Venture capitalist Marc Andreesen blocked Jack Dorsey on Twitter yesterday, after Dorsey used his platform to critique venture capital as an industry, doling out specific jabs to Andreessen’s firm, Andreessen Horowitz.
The block follows a string of tweets from Dorsey over several days concerning Web3, a decentralized version of the internet that would be based on blockchain technology. Dorsey said wealthy venture capitalists like Andreessen, rather than “the people,” would “own” Web3.
“You don’t own ‘web3,’ he tweeted on Monday. “The VCs and their LPs do. It will never escape their incentives. It’s ultimately a centralized entity with a different label. Know what you’re getting into.”
On Tuesday, he followed up by tweeting “The VCs are the problem, not the people.”
Dorsey resigned as Twitter CEO last month to focus, he said, on his digital payments start-up Square, recently renamed to Block. Dorsey has said he doesn’t think there is “anything more important in my lifetime to work on” than bitcoin.
The tiff began when Tesla CEO Elon Musk jokingly asked his active base of nearly 70 million Twitter followers where he could find Web3.
“Has anyone seen web3? I can’t find it,” he wrote.
Dorsey responded by suggesting it was already under Andreessen Horowitz’s control.
“It’s somewhere between a and z,” Dorsey said, in reference to a16z, as Andreessen Horowitz is better known.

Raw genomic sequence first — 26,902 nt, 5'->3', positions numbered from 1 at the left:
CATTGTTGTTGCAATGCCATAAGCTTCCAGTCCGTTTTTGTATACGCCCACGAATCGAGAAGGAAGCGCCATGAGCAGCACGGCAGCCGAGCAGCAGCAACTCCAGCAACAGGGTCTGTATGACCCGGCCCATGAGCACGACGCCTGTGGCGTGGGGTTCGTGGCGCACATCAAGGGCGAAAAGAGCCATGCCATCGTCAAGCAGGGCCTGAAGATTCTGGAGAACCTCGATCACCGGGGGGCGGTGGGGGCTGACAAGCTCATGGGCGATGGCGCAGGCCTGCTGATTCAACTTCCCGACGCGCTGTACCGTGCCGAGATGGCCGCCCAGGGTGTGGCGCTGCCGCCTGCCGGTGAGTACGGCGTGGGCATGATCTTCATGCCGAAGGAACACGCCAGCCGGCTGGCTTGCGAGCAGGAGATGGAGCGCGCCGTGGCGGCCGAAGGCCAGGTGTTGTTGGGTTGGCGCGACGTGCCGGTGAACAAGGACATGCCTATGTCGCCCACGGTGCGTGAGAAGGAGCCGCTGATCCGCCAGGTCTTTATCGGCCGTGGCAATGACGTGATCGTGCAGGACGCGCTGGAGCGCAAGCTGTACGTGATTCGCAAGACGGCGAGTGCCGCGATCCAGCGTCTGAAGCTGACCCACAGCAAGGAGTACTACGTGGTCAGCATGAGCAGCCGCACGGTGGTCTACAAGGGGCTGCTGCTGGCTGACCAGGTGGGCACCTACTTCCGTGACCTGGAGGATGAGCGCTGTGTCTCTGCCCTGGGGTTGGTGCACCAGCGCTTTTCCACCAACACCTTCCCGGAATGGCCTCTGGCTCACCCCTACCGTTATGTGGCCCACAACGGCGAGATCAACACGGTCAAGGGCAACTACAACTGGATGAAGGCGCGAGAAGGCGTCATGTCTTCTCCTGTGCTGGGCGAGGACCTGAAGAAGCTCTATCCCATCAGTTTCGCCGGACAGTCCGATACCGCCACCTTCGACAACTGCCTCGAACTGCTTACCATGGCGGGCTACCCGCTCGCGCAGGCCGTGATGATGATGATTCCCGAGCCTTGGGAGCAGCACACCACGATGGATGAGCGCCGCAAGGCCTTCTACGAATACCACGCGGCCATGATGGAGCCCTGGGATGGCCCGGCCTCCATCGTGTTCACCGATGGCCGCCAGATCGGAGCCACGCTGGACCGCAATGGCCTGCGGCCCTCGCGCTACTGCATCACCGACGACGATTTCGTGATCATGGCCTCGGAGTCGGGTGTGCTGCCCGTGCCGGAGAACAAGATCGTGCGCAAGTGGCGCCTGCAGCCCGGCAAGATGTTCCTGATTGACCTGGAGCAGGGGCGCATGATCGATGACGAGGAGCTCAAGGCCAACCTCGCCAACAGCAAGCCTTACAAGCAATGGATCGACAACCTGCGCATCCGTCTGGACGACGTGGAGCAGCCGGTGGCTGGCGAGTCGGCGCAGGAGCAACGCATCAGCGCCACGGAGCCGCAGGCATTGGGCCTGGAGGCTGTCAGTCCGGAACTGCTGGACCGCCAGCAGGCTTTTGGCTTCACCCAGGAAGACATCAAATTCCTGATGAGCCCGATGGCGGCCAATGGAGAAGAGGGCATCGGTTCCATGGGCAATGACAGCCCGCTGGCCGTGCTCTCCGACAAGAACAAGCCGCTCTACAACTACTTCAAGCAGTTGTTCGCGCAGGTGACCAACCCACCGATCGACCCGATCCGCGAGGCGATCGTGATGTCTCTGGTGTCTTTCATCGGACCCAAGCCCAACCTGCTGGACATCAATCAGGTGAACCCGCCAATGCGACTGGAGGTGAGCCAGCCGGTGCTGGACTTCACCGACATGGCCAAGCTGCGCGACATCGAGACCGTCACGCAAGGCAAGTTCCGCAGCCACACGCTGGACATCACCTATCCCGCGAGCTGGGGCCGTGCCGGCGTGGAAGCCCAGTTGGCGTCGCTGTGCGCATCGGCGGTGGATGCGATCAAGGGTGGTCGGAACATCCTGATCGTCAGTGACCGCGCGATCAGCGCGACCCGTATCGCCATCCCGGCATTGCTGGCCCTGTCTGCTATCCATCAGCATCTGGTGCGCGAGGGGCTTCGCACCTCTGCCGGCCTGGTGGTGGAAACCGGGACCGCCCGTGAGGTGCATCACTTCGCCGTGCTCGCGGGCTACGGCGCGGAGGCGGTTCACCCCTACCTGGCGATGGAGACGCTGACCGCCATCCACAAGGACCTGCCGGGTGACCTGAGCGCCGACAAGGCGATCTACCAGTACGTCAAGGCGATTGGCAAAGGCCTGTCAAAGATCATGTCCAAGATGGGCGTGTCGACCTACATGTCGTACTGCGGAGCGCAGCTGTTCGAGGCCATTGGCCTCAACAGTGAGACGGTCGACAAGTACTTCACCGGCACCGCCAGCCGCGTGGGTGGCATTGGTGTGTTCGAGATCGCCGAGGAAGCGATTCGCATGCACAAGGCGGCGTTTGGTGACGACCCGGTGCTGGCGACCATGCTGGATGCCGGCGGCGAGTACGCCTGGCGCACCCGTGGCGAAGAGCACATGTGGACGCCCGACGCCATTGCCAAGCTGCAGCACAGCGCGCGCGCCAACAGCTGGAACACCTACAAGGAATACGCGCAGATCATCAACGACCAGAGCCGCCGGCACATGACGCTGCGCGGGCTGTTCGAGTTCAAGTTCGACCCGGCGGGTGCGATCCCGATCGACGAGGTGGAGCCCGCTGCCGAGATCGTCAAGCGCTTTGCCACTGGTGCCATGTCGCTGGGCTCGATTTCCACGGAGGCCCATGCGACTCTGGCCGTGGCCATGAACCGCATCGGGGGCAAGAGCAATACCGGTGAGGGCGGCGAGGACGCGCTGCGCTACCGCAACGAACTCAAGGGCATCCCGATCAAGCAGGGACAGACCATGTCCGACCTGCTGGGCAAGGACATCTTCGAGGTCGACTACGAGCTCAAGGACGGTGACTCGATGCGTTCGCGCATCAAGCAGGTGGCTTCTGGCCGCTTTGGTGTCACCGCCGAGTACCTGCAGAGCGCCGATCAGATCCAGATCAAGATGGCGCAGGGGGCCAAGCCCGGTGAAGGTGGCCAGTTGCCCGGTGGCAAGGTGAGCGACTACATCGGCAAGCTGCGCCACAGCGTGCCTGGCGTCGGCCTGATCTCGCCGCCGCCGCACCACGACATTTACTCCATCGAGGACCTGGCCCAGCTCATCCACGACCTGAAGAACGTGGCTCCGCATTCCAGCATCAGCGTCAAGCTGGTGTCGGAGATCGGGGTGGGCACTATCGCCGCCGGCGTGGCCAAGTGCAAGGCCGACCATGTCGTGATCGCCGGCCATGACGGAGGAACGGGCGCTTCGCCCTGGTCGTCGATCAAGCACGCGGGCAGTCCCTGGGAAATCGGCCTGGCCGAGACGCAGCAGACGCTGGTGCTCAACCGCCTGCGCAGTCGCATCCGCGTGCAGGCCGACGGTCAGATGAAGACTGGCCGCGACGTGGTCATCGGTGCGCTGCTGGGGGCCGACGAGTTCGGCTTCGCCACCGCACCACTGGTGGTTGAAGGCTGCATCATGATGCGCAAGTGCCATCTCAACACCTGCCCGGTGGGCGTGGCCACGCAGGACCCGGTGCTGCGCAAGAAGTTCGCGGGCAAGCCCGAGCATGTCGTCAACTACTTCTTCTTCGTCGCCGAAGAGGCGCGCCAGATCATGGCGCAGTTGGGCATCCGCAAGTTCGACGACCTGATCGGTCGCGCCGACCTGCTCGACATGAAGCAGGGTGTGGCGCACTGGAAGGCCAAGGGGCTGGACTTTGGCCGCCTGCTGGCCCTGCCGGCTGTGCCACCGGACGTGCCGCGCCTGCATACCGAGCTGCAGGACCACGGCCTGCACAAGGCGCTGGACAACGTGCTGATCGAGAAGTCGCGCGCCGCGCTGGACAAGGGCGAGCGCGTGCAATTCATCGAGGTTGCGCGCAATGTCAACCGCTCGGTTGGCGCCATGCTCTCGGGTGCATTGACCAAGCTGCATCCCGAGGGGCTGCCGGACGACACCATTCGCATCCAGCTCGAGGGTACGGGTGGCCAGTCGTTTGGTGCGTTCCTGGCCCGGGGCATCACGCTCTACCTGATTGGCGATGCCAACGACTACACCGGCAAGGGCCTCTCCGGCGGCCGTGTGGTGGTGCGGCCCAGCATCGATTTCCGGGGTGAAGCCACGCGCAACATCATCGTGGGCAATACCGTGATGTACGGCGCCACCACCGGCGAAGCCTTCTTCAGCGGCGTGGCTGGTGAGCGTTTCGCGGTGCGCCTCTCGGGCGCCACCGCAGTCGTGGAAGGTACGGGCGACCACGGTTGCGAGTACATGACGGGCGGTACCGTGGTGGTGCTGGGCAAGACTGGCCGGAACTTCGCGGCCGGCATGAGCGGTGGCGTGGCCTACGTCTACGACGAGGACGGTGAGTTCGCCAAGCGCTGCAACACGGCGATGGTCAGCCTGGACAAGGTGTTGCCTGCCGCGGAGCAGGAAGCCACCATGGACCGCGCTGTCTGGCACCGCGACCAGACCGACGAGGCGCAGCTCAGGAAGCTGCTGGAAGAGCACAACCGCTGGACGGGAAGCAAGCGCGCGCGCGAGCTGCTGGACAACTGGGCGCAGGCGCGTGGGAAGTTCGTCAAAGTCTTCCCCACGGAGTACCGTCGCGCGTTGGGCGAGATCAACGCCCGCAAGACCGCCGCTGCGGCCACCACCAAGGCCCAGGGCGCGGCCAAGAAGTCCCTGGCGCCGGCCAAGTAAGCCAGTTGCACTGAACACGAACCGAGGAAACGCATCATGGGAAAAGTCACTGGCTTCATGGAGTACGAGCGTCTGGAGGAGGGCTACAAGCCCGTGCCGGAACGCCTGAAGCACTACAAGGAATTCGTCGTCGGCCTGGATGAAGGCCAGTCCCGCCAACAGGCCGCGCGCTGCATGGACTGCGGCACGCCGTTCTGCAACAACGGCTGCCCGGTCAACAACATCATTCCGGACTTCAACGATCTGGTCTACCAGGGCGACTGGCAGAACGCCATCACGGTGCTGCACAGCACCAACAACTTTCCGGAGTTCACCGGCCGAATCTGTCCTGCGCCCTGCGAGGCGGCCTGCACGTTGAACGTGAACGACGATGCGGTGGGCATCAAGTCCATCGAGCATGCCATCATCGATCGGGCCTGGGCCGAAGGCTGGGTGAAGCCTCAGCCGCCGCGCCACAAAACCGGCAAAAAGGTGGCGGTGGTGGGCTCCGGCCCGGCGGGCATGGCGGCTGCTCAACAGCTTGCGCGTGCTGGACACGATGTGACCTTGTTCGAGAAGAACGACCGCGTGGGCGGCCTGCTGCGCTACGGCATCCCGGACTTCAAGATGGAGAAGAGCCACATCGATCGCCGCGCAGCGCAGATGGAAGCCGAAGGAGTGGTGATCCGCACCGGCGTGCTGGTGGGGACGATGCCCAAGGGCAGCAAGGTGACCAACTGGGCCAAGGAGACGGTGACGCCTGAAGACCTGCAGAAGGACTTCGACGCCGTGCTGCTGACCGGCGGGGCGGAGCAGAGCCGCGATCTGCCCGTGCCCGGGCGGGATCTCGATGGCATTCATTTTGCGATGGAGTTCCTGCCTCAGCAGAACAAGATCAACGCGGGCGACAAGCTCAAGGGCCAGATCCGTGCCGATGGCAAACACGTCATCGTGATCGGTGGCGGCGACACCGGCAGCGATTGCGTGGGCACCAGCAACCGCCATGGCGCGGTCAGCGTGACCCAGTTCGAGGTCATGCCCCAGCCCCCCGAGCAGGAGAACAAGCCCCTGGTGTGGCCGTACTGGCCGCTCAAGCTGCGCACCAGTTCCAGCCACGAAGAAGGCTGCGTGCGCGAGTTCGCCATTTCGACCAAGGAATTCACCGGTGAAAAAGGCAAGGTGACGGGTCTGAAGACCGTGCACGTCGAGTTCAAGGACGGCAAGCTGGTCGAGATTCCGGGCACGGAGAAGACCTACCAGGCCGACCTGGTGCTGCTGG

A16Z, created by entrepreneurs Ben Horowitz and Netscape cofounder Marc Andreessen, is one of the most successful and influential venture firms in the world. It generated significant returns after piling early investment in successful startups like Coinbase, Oculus, Slack, Roblox and Airbnb. The firm heavily backs blockchain, crypto and Web3 applications under the oversight of Horowitz, Chris Dixon and a recently departed partner, Katie Haun.
Web3, or Web 3.0, is shorthand for what many Silicon Valley execs believe will be “the next iteration of the internet,” Fortune wrote earlier this month. “We’re currently living in a Web 2.0 world, which is app-based and easy to use. But in Web 2.0, our online lives are currently ruled by trillion-dollar companies like Apple, Facebook, Amazon, and Google.”
On a page on the Andreessen Horowitz website entitled “web3 Policy Hub,” Marc Andreessen is quoted as saying, while his company doesn’t have all the answers, it’s “eager to work with policymakers, civil society, and other partners to define an affirmative vision for how to use these powerful new tools to benefit society.
Shortly before the block, Dorsey stirred the pot some more. “I’m anti-centralized, VC-owned, single point of failure, and corporate controlled lies,” Dorsey tweeted Wednesday. “If your goal is anti establishment, I promise you it isn’t ethereum.”
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